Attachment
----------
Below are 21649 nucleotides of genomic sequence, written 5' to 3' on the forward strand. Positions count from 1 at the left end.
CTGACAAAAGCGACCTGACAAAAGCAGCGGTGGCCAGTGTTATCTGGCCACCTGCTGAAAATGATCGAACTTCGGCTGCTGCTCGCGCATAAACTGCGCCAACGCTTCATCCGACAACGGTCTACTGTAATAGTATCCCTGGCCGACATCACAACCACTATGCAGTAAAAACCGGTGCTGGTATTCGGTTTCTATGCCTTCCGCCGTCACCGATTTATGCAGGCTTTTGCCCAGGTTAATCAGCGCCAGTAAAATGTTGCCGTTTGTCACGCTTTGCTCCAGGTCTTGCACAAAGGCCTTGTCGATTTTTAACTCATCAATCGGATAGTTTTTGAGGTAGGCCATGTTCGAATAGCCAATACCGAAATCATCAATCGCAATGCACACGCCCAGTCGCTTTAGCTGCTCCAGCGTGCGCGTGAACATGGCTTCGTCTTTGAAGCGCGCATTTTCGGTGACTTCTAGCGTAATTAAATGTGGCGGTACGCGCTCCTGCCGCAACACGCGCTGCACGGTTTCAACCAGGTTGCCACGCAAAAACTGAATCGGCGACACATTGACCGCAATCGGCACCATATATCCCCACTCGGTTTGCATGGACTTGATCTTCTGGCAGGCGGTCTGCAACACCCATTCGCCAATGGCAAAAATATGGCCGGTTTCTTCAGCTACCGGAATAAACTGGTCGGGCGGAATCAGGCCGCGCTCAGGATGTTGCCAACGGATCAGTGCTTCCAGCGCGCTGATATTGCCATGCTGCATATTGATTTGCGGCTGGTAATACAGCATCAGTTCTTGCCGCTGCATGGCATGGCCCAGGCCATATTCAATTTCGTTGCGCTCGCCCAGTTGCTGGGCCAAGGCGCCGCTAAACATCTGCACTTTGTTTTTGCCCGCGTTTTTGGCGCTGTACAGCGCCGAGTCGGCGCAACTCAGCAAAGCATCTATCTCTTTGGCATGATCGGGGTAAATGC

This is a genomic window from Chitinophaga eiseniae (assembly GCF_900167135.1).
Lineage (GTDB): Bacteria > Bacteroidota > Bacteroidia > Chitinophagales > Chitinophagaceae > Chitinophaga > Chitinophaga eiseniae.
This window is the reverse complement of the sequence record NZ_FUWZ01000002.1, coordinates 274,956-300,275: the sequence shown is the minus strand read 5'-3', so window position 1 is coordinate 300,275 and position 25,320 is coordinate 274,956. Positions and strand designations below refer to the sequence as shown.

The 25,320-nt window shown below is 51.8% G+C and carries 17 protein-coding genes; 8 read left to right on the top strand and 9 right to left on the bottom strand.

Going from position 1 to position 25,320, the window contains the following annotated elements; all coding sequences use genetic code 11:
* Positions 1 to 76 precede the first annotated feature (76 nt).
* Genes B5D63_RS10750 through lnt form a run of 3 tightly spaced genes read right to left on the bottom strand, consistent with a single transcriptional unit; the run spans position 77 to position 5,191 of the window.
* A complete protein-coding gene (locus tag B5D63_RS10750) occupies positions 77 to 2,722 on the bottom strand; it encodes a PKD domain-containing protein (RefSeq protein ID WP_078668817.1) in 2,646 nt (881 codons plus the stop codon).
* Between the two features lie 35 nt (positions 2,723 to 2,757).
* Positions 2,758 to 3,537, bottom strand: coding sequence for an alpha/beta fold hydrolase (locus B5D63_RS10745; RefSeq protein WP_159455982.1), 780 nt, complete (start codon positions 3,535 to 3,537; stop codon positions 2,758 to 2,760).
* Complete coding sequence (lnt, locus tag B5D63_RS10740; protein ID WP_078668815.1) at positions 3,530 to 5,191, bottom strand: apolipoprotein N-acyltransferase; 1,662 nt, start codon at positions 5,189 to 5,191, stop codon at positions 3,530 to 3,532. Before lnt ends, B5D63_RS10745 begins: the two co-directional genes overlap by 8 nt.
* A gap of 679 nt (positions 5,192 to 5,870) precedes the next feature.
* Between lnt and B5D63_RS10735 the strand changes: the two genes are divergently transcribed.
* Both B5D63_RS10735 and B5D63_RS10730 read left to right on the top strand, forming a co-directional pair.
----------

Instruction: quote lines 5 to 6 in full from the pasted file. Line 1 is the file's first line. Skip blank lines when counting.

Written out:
This window is the reverse complement of the sequence record NZ_FUWZ01000002.1, coordinates 274,956-300,275: the sequence shown is the minus strand read 5'-3', so window position 1 is coordinate 300,275 and position 25,320 is coordinate 274,956. Positions and strand designations below refer to the sequence as shown.

The 25,320-nt window shown below is 51.8% G+C and carries 17 protein-coding genes; 8 read left to right on the top strand and 9 right to left on the bottom strand.